With the advent of all new media, advertising and sponsorship have always played a part. It took radio 20 years to find a profitable business model, and as my grandfather used to say World War I played a big part. Years after the mass-market embrace of the Internet, companies are still struggling with the collapse of the online advertising market and the collective expectation of goods and services for free. Wireless carriers in the United States need to take steps today to prepare for the proliferation of mobile advertising, because it will inevitably play a significant sponsorship role in the financing of mobile data services. Those carriers that best understand the potential — and potential pitfalls — of mobile as a marketing medium will be best positioned to take advantage of future revenues.
Mobile marketing is coming along at a time of profound cultural change in American society. People’s relationships with brands are changing; Generation Y consumers are beginning to demonstrate significant buying power; and early adopters are embracing wireless as a symbol of their lifestyle choices. Understanding this cultural context is critical as carriers, agencies, and advertisers begin to explore mobile marketing.
In contrast to the wired Internet, which was fostered by an antiregulatory stance and nurtured by national governmental agencies, the mobile Internet faces an uphill battle for ubiquity. With the recent backlash against operator investment in spectrum, it’s time for re-examining existing subscriber relationships and data as an incremental revenue stream. The stakes have never been higher: Customer acquisition costs approach $400 per subscriber across the board, prepaid plans are becoming more prevalent, and the general public is highly suspect of new technology claims. There are only approximately 4.4 million wireless Web and messaging subscribers in the United States today, according to Cahners In-Stat Group, but this figure is expected to grow to approximately 71.1 million in 2005.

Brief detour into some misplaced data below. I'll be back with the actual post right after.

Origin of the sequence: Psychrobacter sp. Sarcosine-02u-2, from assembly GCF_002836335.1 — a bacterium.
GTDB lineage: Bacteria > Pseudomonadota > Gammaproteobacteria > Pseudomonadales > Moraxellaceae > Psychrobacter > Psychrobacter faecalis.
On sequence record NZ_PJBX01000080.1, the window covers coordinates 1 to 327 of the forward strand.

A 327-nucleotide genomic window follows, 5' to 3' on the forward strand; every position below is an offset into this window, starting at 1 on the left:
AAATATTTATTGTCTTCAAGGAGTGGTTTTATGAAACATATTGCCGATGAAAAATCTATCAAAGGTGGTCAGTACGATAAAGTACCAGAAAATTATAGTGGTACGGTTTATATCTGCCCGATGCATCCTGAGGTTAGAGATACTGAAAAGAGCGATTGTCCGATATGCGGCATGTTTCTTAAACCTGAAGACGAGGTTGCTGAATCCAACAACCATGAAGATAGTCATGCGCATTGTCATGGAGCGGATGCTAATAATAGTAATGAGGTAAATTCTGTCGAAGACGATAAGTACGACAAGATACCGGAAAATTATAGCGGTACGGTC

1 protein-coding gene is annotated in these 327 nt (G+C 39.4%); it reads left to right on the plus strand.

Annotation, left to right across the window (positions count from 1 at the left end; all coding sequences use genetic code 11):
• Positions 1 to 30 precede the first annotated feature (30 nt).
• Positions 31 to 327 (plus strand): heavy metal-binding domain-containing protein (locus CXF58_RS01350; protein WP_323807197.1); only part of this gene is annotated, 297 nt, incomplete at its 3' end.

As this growth occurs, wireless carriers need to develop the potential of data as an incremental revenue stream. The dollars spent today on wireless data will increase substantially if critical information is delivered with sensitivity to time and context. Today, advertising and branding campaigns can be integrated into the context of premium entertainment services, stimulating data usage and encouraging immediate transactions for personalized services.
Any meaningful long-term marketing relationship in the mobile space must take into account relevance to the end user. Permission-based marketing campaigns must allow for cultural and geographical nuances, including a traditional resistance to “push” services. In a global culture increasingly saturated by media of all kinds, the most powerful messages can be communicated through implicit trust and exchange of value. Carriers’ core billing relationships with subscribers are an incredibly valuable asset that holds great potential for growing mutually profitable relationships well into the future. Trials across the world have shown subscribers will willingly opt in for value-added services and are highly likely to respond to multiplayer competitions and branded promotions.
Ironically, while multimedia advertising pervades nearly every aspect of daily life, integrated megamedia campaigns incorporating print, TV, Internet, and the mobile channel can be the most effective. If a marketing message (slogan, logo, or jingle) is personalized and delivered at a point of impulse in a context where payment is convenient and secure, carriers may begin to recoup their investment in spectrum and infrastructure within the next decade. The key for carriers and ad agencies looking to capitalize on the mobile channel is to remember that subscribers can disengage and embrace competitors’ products or services at any particular instant of inconvenience or abuse. Mobile marketing must cater to subscribers’ individual preferences and lifestyles; it holds the promise to deliver compelling value for the coveted one-to-one relationship.
Timely and Personal
This emphasis on the personal relationship with the subscriber is crucial; time-conscious and event-driven campaigns can drive sales of myriad products and services. In fact, Finnish teenagers spend more money on mobile communications through short message service (SMS) than they spend on clothing. (Full disclosure: I’ve been to Helsinki and don’t doubt this one bit.) Context is key, and with the advent of location-based technology the opportunity to drive offline purchases at a given point in time becomes palpable. Again, the emphasis should center on delivering value to each individual subscriber. Digital coupons can facilitate the institution of the impulse buy; preselected and relevant coupons may very well encourage opt-in for long-term loyalty programs. Instant feedback on marketing messages becomes an extremely valuable asset. Today, the mobile channel is radically altering communications across multiple sections of society, with far-reaching implications for an emerging global culture — which is being fashioned largely by an emergent youth market.
Next time: Generation Y Leads the Way
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